By their emphasis on reason in establishing religious truth, the rationalists, the modernists, and the Jahmites assert the preeminence of reason over the divine revelations. Whereas the Loftiness of Allah which is clearly enunciated in the Qur'an and the Sunnah, is beyond the reach of reason.
The true believers, contrary to the rationalists, believe that the 'Arsh of Allah is above the seven heavens. They also believe that having created the seven heavens and the earth and what is in them, Allah, the Exalted, has mounted His great 'Arsh. Allah says: "Declare your Rubb, the Supreme, to be far removed from every imperfection or impurity."
The "Supreme", linguistically, is in the superlative signifying that Allah is higher than everything and is above all things in essence, power, and invincibility. Commenting on this verse, Ibnul-Qayyim, may Allah grant him His mercy, said:
All Muslims in the past and in the present, when supplicating Allah or imploring His help, they always raise their hands with palms towards the heaven. They do not lower their hands with palms towards the earth, nor do they turn them right or left, nor towards any other direction. They raise their hands up, knowing that Allah is above them. The Muslims also say in prayer while prostrating, "I declare my Rubb, the Supreme, to be far removed from every imperfection or impurity."
If Allah is everywhere, as the deviated sects allege, why then the above verse does not read, 'Declare your Rubb, (around you), (below you), or (everywhere)?' Allah says:"They fear their Rubb above them."
This verse refers to the angels who are above us, and above them is our Rubb, the Blessed, the Exalted. Lest anyone be confused, Allah confirms in this verse that He is above the angels who are the residents of the heavens:"The Compassionate has ascended the 'Arsh.
And:"And verily, your Rubb is Allah who created the heaven and earth in six days, and then ascended the 'Arsh.
Allah also says:"Are you sure that He Who is Above the heaven will not cleave the earth beneath you? Or are you sure that He Who is above the heaven will not send against you a stone-charged hurricane."
The renowned exegetes and commentators are agreed that the One Who is above the heaven is none but Allah Who has mounted His Arsh and is above it in the manner which suits His Majesty.
Those who believe that Allah is everywhere base their argument on verses such as:"And He is Ilaah in the Heavens and He is Ilaah on the Earth!"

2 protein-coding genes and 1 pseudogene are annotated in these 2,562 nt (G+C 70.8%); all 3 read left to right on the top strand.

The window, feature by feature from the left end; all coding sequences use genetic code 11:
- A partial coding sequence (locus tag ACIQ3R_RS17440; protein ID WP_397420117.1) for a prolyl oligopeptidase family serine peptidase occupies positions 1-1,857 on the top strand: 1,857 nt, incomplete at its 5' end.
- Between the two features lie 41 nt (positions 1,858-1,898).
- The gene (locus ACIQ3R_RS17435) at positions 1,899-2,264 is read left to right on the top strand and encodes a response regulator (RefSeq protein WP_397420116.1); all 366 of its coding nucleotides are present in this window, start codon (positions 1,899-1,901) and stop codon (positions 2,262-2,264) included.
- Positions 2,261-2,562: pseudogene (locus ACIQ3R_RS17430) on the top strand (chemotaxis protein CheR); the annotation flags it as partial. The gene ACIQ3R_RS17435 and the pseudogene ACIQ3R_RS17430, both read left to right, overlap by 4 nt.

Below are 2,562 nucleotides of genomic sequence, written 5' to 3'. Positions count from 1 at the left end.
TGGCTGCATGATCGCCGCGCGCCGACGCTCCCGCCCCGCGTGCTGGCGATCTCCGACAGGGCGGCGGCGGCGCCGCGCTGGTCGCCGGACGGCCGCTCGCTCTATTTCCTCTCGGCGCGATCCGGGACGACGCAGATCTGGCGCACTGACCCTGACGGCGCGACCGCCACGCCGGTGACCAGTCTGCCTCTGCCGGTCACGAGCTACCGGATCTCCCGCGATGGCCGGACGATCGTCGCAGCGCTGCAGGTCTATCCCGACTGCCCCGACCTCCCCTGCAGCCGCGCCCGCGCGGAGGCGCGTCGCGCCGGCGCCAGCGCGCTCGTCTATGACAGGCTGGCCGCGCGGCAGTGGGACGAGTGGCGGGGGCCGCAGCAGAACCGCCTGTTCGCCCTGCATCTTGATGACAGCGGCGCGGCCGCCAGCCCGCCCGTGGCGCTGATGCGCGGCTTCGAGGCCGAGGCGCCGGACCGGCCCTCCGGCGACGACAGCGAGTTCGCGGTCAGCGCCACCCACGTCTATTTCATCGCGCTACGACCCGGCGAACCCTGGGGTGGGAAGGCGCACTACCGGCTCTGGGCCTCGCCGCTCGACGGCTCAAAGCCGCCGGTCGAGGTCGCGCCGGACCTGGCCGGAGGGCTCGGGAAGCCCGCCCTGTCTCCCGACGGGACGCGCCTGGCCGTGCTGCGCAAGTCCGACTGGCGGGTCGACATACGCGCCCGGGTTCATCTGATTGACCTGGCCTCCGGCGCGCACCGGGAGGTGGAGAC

The term, 'Ilaah' is classical Arabic means, 'the worshipped'; thus the meaning of the above verse is, "It is He Who is worshipped in the heaven and worshipped on the earth". It would have been redundant were the verse to speak about the existence of Allah in the heaven and on the earth, for the term Illah' is an adjective of Allah, while the pronouns, 'He' in the verse is used in lieu of the name 'Allah', therefor, when the name 'Allah' replaces the pronoun 'He', we get the proper meaning of the verse: 'And it is Allah Who is worshipped in the heaven and on the earth'. But according to the deviated sect who consider the term, 'Ilaah' as 'Allah', we get the redundant meaning, 'And Allah is Allah in the heaven and Allah is on the earth,' a sentence which is grammatically, linguistically and logically incorrect.
Qatadah, a renowned exegete, interpreted this verse as: 'He is worshipped in the heaven and on the earth'.
Imam al-Aajurri said: 'al-Ilaah, is the worshipped. He is worshipped in the heaven as He is worshipped on the earth'.
The Omnipresence of the Divine
And He is Allah above the heaven and on the earth He knows your private and public affairs. And He knows what you achieve.
Those who deny that Allah is above His Arsh, dubiously argue that this verse supports their argument. Their argument is refuted by realizing that this verse refers to the knowledge of Allah, according to the renowned exegetes, not His essence. They further assert that this verse signifies that the knowledge of Allah encompasses all things in the heavens and on the earth. The reference to the divine knowledge is made clearly by repeating the clause, 'He knows' twice in this verse, that is to say: "Allah, the Exalted, knows the hidden and the open, and He knows what you achieve".
Had the verse ended with the word, 'earth', one might take their dubious argument into consideration, but Allah, the Exalted, makes it abundantly clear that it is His knowledge, not His essence that encompasses all things.